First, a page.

It's December, and that makes it a good time to look back on 2013 to summarize some of the year's high and low points in the identity field. I've also included some remarks from an interview with Ping Identity's CEO Andre Durand on the state of identity today, and where it's going.
Identity at the Center
Probably the biggest identity-related trend this year has been the increased recognition of the central role that identity plays in all the digital work we do today—and how weak identity architectures make us ever more vulnerable. Web-based services (aka cloud), mobile apps, and a general rise in Internet-connected devices of all kinds (aka the Internet of Things) demonstrate the importance of identity in determining how to use them securely.
Identity Standards Are Slowly Being Adopted
Identity standards are in place to make this adoption easier. But true to Metcalfe's Law
, a standard's usefulness is proportional to the square of the number of entities that actually use it. Translation: You can build it, but it ain't much good if they don't come. The OAuth 2.0 and OpenID Connect
standards have continued their rapid rise in popularity, filling a desperate need for mobile-friendly identity and security. (OAuth 2.0 is an "authorization-centric," flexible protocol that also supports authentication, and OpenID Connect is a relatively simple identity layer built on top of OAuth 2.0.) Despite predictions of its demise, the venerable SAML protocol is widely in use and isn't going away any time soon.
Standards for user provisioning—which is the lifecycle management of users at a cloud service provider (e.g., Office 365
) by the identity provider (your company)—are moving slowly forward. Rather, I should say "standard
for user provisioning," because there is really only one user provisioning standard that's making any headway this year. System for Cross-domain Identity Management (SCIM
) has moved slowly forward in standards committees (version 1.1 is the most current), but the important metric is whether anyone is actually using it (Metcalfe's Law again). It is being adopted, but rather slowly. So, businesses continue to surge ahead with either proprietary provisioning engines or none at all.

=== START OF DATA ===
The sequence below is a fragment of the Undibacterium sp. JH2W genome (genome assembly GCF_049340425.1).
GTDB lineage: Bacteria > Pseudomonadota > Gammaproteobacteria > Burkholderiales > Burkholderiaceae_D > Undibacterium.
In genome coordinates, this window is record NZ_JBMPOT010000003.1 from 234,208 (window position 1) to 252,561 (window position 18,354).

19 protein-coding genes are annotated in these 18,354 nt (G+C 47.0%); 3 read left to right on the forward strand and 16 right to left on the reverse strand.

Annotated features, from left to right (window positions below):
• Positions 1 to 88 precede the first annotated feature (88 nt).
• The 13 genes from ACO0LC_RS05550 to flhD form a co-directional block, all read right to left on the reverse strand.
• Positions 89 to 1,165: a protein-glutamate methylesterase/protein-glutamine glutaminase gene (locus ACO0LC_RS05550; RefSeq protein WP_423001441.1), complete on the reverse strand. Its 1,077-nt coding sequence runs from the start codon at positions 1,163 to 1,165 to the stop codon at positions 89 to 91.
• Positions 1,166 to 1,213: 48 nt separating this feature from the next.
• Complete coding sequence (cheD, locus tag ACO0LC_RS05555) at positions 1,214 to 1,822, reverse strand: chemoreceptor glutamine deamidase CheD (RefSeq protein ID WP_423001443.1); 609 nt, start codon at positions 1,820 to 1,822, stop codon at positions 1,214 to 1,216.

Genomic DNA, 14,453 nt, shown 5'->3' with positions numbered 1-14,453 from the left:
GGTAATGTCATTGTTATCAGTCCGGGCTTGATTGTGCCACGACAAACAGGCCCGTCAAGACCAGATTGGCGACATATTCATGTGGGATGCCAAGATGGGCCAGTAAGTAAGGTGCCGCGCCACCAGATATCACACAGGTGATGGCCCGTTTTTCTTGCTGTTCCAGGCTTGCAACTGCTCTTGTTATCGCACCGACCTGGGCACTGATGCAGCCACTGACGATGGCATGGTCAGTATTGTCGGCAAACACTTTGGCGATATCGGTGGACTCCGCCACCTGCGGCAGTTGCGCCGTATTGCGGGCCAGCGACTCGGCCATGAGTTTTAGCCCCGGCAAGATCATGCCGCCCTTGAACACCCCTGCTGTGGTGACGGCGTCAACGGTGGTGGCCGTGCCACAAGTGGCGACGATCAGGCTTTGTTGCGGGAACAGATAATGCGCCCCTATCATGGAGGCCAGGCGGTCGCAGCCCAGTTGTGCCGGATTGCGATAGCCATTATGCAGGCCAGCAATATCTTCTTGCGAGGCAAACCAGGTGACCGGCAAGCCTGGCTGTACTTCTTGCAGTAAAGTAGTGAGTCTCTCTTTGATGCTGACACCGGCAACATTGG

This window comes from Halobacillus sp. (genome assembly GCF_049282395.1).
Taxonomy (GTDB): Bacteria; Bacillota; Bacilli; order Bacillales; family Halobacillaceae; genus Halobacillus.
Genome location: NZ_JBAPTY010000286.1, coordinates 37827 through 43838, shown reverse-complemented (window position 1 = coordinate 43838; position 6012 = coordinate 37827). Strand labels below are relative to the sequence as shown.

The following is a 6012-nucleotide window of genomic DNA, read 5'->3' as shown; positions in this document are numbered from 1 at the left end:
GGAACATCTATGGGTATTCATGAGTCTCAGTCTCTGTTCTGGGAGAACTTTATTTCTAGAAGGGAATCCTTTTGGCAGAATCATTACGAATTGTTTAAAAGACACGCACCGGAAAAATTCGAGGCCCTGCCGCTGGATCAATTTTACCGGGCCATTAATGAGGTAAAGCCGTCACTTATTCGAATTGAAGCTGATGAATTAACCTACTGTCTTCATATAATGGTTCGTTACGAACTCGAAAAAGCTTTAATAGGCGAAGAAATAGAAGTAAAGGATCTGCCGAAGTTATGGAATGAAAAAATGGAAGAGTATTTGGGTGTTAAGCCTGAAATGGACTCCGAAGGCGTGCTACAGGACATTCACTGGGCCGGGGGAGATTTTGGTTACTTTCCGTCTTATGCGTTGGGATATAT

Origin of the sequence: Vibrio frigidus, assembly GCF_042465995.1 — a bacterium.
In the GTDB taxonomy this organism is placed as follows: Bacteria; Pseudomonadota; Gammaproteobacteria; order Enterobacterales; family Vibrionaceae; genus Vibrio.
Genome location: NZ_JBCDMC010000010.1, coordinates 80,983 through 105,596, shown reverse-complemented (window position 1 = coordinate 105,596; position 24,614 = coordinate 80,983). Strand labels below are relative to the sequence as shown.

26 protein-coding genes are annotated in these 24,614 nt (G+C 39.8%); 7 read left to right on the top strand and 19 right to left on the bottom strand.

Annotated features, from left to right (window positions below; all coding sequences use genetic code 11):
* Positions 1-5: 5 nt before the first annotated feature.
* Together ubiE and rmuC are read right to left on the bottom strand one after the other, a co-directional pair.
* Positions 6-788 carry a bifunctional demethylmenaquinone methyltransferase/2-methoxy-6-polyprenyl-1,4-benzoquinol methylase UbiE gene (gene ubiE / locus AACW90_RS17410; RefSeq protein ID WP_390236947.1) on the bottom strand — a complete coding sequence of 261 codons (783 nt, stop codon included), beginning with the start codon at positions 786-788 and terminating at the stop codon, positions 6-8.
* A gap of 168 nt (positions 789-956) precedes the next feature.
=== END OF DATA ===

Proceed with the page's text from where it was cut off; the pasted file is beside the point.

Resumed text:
Constructing a Standard Identity Layer for the Internet
Durand agrees that a standardized identity layer for the Internet is moving closer to completion. It will most likely use OAuth 2.0 and OpenID Connect for authorization and authentication, and SCIM for identity provisioning. His analogy for this identity layer is that of DHCP and DNS. "DHCP's ability to automatically assign a unique identifer—an IP address—to a device makes it discoverable on the network. DNS's name-to-IP-address resolution capability made it possible for humans to easily work with the devices. In the same way, we need to make identities on the network immediately and automatically available on the network without having to do a lot of the plumbing. We don't think about what DHCP is doing; we just know we're on the network."
Multi-Factor Authentication Joins the Mainstream
Another plus this year has been the increasing acceptance of multi-factor authentication (MFA). This important branch of authentication and security relies on not only what you know (a password) but what you have (a PIN). The wide acceptance of SMS as a communications medium has made this possible, as pretty much anyone who might need secure access to a website has a mobile phone of one kind or another. The popularity of smartphones, which in the next few years will represent virtually all of the mobile phone market
in the most developed countries, also allows mobile apps to be used for MFA. Google or Microsoft Authenticator generates one-time passwords for logon, and the new iPhone 5S has an integrated fingerprint reader. The FIDO Alliance
seeks to make all kinds of MFA easier through a standard set of mechanisms instead of the proprietary ones we have today. Over the next couple of years, I expect to see a wide variety of biometric devices built in to mobile devices; it'll become one more decision point when you're looking at your next mobile device.